By now, you probably know Brianna Graves. The Slaton seventh grader who suffers from a rare illness that literally dissolves her bones. She went through a rough time this past spring, and we nearly lost her. We shared the story of her remarkable comeback during our Children's Miracle Network broadcast earlier this month. We want to tell that story again because a special concert in Lubbock on Friday night is what turned out to be just the medicine Brianna needed most.
"We had some dark days where she didn't want to get out of bed, when she didn't want to fight," says Brianna's mother, Lori Graves.
"Being in the hospital day after day, not getting up and being with friends really takes its toll. She was getting very severely depressed," says Dr. Waagner.
"I think it's been the lowest point in this whole time. We've been fighting this for five years," says Lori Graves.
"In the spring, she developed bad Pneumonia," says Dr. Waagner.
"She had five chest tubes put in three months and was to the point of whatever, I don't care no more," says Brianna's father, Ty Graves.
"We told her Bri, there's a life out there," says Lori Graves.
"I was tired of the hospital. There are just so many things I haven't got to do, and I don't want to die and not have been able to do those things," says Brianna Graves.
"When Brianna heard about (the Britney Spears concert), we became an all points alert. How do we get tickets? We had a dozen different scouts out for tickets," says Dr. Waagner.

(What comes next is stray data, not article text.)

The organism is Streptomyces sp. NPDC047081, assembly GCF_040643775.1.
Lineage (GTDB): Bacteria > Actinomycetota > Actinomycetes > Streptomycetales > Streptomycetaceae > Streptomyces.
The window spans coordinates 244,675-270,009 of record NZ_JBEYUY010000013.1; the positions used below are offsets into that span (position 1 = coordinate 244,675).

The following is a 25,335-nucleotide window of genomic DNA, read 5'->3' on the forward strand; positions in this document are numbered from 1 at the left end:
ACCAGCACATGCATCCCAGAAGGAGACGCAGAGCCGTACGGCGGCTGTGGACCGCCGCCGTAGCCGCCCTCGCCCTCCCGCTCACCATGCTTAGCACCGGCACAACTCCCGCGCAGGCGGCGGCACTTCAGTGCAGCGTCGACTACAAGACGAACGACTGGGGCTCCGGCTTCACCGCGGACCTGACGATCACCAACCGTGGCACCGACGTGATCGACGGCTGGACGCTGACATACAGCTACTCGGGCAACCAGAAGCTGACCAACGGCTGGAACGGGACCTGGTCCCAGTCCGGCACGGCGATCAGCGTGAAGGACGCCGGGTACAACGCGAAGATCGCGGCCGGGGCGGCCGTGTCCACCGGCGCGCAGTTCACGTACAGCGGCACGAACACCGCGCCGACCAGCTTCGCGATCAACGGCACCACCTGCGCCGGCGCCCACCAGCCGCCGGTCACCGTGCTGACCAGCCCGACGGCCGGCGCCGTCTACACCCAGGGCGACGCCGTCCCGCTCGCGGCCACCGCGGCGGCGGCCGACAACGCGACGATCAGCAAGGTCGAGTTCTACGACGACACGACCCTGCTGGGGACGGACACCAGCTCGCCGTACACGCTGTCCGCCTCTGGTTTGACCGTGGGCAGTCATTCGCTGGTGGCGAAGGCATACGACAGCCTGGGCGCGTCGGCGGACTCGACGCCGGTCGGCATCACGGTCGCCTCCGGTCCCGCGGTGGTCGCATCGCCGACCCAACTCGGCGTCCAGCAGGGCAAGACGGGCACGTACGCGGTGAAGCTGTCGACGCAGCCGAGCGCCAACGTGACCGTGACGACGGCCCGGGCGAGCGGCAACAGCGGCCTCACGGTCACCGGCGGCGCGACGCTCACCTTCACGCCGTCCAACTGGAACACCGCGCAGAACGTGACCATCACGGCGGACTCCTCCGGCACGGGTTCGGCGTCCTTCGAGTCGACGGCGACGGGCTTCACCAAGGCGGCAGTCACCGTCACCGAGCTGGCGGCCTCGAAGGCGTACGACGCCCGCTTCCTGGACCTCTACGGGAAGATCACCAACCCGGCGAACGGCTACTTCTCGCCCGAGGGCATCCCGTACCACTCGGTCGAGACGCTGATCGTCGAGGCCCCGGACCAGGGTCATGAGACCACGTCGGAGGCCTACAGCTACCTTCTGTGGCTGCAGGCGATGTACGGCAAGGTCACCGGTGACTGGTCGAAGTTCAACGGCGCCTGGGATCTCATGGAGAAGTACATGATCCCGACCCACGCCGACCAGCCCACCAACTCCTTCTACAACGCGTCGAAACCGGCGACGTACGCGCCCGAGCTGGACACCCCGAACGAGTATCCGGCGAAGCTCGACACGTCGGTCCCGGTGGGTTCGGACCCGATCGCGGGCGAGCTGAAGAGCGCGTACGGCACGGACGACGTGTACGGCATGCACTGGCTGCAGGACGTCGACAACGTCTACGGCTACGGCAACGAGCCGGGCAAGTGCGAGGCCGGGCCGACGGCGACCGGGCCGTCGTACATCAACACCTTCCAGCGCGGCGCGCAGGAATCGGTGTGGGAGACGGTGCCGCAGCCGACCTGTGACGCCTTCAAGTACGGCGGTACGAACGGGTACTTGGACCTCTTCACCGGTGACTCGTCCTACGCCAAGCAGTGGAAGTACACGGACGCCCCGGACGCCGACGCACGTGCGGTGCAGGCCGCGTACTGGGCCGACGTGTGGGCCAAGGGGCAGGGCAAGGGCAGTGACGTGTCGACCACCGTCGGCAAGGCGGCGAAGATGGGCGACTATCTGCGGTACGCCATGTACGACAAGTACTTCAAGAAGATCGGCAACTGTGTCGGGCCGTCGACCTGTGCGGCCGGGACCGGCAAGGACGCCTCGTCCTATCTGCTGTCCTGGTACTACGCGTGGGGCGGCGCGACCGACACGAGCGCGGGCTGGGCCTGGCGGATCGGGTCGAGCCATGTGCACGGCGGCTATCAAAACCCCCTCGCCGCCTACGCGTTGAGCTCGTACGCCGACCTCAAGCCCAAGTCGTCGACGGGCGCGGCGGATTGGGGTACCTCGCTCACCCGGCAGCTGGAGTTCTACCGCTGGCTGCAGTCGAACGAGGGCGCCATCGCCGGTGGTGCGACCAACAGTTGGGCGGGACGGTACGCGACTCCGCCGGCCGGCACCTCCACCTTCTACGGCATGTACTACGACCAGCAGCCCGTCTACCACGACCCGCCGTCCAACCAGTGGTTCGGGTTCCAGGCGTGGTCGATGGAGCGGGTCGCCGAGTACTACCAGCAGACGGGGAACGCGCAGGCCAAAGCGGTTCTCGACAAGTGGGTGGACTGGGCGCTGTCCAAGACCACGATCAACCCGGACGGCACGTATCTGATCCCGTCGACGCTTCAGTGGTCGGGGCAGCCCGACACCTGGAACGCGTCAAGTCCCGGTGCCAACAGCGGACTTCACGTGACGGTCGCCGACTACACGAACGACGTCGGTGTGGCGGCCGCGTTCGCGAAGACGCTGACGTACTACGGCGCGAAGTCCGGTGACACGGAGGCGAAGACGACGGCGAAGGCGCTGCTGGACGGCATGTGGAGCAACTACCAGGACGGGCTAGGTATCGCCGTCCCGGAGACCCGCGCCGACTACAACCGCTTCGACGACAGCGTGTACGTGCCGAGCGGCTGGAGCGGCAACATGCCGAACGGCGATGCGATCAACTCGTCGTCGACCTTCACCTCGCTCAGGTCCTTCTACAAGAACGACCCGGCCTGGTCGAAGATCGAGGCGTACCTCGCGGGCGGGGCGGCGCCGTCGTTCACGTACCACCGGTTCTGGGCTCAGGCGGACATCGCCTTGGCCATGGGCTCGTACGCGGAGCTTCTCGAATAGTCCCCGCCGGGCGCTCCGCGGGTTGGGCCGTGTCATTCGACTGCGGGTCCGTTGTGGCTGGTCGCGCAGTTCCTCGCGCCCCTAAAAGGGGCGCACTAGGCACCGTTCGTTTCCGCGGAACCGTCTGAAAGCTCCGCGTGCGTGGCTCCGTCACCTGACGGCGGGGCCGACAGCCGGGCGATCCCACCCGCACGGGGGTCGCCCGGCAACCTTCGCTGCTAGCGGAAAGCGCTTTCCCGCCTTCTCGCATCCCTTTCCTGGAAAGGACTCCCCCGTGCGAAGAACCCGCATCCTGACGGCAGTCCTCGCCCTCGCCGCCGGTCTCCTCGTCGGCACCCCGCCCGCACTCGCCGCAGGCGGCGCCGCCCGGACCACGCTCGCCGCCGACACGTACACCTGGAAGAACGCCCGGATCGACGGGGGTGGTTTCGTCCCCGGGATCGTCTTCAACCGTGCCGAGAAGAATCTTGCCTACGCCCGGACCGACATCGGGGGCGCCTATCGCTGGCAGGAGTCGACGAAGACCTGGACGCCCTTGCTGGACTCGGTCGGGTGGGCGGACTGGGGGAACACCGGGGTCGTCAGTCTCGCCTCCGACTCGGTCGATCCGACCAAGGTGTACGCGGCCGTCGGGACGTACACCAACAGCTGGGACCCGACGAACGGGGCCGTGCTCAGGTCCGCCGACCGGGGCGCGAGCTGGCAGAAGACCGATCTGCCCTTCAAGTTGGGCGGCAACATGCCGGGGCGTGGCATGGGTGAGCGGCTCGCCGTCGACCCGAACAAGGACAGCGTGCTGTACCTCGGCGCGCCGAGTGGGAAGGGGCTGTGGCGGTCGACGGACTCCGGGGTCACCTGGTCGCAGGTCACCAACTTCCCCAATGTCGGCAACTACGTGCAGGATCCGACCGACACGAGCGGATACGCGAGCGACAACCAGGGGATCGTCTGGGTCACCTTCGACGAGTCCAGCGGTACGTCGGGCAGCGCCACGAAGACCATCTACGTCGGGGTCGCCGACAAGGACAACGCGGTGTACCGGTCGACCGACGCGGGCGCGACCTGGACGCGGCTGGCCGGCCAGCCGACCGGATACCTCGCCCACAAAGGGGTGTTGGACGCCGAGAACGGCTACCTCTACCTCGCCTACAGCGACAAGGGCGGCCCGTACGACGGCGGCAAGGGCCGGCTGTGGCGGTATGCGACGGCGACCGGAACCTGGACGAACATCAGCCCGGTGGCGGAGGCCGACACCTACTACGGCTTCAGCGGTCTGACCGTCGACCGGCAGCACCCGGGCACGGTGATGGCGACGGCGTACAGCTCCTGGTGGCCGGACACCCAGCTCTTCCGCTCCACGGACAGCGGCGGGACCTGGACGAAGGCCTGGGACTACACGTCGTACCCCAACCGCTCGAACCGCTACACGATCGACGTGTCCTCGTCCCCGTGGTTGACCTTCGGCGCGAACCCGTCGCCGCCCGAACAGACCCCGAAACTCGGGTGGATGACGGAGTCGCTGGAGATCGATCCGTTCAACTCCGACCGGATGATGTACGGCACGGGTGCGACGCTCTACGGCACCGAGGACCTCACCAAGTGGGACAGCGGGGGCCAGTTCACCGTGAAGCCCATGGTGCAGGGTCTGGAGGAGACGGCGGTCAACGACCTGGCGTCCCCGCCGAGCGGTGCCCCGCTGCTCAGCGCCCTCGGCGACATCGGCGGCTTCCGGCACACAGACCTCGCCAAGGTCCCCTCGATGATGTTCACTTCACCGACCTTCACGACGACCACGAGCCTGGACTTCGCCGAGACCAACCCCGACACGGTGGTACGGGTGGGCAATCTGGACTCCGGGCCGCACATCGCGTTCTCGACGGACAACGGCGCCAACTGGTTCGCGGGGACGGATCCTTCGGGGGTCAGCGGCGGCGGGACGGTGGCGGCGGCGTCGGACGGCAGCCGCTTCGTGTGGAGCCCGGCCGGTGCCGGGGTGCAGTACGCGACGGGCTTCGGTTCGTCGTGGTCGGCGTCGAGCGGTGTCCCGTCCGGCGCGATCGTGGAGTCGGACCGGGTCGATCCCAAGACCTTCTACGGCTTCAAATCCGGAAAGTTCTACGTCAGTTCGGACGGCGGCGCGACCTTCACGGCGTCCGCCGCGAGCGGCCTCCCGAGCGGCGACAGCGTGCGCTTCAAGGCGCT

That's when the President of the Health Sciences Center came into the prescription. Dr. David Smith, who had been recently named Chancellor of the university system, called Brianna into his office to give her three box seat tickets to the sold out Britney Spears concert, along with a lab coat and an offer like no other.
"Now, did I tell you my job's open here. This is the office. So, if you want to apply for president, put your application in. You look pretty good in (a lab coat)," says Dr. David Smith.
So, while Brianna waits for that concert, she has turned her life around. She went back to Slaton to finish the seventh grade, and she seemed to enjoy being the only girl in a class of 14 boys.
"I keep them in line," says Brianna.
She's really trying to gain some weight after sinking to just 76 pounds this spring. Brianna knows she will always deal with Gorham's Disease, a rare condition in which the bones vanish. Her collar bone disappeared first. Her neck has been reinforced with steel rods. Since her diagnosis at age nine, she has endured 21 surgeries, and lived, and slept with a halo attached to her head for 18 months. And now, despite that low point this spring, she has her fighting spirit back again.
"There's no question that Brianna is a miracle child. Her positive attitude. She's beaten the odds. She's got more lives than a cat. I wish all our patients had as much determination as Brianna does," says Dr. Waagner.
Brianna told me on Thursday that she has a new hippie shirt for the concert on Friday, and she's ready to rock -- and another thoughtful gesture on Thursday from Texas Tech. The President's office called and offered Brianna's mom a VIP pass so they can also enjoy front row parking.